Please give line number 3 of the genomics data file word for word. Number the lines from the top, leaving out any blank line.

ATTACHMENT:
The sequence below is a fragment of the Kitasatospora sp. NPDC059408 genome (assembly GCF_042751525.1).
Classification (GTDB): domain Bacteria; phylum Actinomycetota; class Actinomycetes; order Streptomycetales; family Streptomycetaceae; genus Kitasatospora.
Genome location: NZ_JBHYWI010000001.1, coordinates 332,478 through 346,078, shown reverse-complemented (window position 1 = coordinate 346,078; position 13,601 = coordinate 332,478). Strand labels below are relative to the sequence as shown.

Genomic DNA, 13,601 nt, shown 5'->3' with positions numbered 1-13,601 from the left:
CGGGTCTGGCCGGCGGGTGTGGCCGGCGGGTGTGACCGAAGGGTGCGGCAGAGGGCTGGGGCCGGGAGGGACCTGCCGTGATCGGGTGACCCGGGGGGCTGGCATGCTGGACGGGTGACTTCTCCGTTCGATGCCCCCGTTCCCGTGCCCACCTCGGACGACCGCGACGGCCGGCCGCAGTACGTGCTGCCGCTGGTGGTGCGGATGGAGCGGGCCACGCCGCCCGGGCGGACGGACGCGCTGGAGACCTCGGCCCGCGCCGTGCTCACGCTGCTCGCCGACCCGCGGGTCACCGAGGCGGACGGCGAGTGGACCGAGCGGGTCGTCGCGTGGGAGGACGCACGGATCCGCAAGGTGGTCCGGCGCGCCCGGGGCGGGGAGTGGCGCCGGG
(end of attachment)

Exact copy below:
Genome location: NZ_JBHYWI010000001.1, coordinates 332,478 through 346,078, shown reverse-complemented (window position 1 = coordinate 346,078; position 13,601 = coordinate 332,478). Strand labels below are relative to the sequence as shown.